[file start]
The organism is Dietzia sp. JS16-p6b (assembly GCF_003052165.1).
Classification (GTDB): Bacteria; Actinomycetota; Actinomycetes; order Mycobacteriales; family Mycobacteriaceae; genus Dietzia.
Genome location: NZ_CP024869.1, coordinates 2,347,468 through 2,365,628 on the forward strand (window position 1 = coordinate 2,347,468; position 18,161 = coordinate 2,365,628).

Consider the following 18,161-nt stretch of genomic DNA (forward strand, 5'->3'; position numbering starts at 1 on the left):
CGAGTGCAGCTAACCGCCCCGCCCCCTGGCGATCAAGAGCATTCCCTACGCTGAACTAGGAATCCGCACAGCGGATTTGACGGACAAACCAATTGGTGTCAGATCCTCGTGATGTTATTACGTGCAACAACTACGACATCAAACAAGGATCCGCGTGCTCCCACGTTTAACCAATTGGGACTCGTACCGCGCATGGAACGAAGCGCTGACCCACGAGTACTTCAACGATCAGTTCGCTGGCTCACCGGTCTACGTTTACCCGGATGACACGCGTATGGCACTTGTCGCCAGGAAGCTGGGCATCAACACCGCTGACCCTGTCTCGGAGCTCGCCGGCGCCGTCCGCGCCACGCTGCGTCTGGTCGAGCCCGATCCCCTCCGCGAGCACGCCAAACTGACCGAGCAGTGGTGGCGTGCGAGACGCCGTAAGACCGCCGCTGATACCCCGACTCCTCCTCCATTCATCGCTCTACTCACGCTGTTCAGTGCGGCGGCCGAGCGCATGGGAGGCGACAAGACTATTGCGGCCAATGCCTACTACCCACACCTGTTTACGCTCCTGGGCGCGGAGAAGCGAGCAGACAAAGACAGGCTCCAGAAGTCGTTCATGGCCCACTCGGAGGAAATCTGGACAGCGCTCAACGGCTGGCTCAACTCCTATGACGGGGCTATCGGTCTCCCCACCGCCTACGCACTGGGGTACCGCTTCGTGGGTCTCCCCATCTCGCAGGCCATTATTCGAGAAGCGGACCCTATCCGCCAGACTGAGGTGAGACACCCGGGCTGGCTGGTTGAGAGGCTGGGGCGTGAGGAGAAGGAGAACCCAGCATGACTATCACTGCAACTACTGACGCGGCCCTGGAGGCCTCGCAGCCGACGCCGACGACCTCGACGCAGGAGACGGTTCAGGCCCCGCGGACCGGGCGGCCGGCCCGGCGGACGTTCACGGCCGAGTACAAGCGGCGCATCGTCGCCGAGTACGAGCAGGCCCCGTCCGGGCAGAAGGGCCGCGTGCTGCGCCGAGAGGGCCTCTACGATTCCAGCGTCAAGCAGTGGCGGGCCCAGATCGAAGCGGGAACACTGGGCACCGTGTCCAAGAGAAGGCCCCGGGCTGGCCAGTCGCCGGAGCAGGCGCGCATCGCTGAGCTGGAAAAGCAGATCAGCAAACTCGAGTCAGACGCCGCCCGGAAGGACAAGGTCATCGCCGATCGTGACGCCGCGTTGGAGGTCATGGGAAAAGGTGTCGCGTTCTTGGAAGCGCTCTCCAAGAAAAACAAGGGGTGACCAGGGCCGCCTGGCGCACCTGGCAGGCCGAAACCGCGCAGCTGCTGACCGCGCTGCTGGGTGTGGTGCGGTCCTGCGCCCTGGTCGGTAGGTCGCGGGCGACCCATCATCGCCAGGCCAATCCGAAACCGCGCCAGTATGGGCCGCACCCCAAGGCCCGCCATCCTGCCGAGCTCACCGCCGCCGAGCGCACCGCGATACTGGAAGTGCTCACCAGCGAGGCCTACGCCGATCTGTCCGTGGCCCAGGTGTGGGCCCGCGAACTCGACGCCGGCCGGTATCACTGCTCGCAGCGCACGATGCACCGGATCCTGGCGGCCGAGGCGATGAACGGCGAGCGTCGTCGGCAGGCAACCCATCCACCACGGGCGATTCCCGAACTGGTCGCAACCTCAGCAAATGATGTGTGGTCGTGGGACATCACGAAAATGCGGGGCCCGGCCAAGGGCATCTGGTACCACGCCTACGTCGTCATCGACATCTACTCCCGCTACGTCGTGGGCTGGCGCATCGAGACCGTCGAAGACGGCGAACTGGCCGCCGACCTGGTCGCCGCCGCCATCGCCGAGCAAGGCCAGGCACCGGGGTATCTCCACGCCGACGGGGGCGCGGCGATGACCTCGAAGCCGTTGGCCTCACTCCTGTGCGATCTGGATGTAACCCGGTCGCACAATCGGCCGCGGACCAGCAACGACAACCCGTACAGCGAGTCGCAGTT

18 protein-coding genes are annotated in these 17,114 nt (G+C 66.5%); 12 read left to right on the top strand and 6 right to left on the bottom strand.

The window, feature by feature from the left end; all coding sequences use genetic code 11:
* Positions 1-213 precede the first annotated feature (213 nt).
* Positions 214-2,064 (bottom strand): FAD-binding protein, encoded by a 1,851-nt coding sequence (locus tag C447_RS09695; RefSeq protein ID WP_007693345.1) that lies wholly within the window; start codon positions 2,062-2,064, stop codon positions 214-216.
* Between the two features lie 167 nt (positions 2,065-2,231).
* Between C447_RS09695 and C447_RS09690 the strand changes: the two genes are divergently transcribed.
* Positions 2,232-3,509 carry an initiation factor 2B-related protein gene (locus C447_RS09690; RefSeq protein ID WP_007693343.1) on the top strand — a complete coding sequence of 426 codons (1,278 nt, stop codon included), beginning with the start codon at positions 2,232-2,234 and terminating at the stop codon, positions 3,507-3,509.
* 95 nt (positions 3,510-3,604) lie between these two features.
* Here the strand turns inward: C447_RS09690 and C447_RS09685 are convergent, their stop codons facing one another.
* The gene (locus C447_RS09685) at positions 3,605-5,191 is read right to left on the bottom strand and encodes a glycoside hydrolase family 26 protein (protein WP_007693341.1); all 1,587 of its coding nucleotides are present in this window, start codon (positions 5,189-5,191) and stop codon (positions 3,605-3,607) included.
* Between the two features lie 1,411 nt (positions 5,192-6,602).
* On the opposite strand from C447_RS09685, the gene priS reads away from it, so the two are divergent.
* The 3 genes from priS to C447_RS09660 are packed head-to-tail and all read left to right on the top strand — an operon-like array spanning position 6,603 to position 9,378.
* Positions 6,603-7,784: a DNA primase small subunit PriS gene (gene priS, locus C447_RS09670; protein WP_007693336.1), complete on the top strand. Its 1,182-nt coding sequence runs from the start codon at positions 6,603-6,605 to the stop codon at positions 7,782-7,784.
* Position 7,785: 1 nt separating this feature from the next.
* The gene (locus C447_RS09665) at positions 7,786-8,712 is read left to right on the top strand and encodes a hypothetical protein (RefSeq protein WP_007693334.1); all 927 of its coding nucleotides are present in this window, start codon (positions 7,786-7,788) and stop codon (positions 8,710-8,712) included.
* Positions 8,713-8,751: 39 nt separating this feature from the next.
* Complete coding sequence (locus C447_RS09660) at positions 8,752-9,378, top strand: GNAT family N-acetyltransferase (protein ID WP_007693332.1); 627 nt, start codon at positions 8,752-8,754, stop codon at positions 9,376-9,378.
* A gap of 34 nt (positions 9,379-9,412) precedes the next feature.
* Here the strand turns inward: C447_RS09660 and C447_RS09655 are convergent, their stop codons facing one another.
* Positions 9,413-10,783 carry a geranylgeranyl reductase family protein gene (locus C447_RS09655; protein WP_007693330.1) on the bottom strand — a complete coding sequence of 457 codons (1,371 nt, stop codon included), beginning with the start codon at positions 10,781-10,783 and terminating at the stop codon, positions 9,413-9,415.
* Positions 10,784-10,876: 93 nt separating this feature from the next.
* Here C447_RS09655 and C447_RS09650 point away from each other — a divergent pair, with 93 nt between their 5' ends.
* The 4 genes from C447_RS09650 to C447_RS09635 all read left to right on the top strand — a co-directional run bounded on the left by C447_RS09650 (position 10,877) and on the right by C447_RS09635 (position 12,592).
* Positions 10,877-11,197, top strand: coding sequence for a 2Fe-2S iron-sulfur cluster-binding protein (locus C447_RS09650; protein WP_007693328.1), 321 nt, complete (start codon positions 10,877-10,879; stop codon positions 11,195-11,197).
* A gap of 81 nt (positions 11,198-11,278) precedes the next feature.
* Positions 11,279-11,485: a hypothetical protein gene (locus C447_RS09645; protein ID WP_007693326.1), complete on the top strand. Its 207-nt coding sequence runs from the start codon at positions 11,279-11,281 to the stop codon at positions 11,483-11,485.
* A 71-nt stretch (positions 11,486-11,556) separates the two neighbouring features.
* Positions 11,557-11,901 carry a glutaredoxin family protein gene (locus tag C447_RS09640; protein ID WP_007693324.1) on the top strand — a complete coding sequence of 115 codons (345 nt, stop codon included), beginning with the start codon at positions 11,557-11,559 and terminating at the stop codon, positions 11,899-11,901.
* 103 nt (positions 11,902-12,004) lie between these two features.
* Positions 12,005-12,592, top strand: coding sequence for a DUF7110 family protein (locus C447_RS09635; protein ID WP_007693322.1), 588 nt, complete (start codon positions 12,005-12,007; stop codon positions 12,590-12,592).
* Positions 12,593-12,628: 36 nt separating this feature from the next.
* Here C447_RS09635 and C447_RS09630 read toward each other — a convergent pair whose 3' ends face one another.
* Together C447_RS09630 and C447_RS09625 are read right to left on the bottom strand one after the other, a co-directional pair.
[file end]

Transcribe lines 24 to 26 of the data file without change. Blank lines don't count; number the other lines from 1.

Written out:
* A gap of 34 nt (positions 9,379-9,412) precedes the next feature.
* Here the strand turns inward: C447_RS09660 and C447_RS09655 are convergent, their stop codons facing one another.
* Positions 9,413-10,783 carry a geranylgeranyl reductase family protein gene (locus C447_RS09655; protein WP_007693330.1) on the bottom strand — a complete coding sequence of 457 codons (1,371 nt, stop codon included), beginning with the start codon at positions 10,781-10,783 and terminating at the stop codon, positions 9,413-9,415.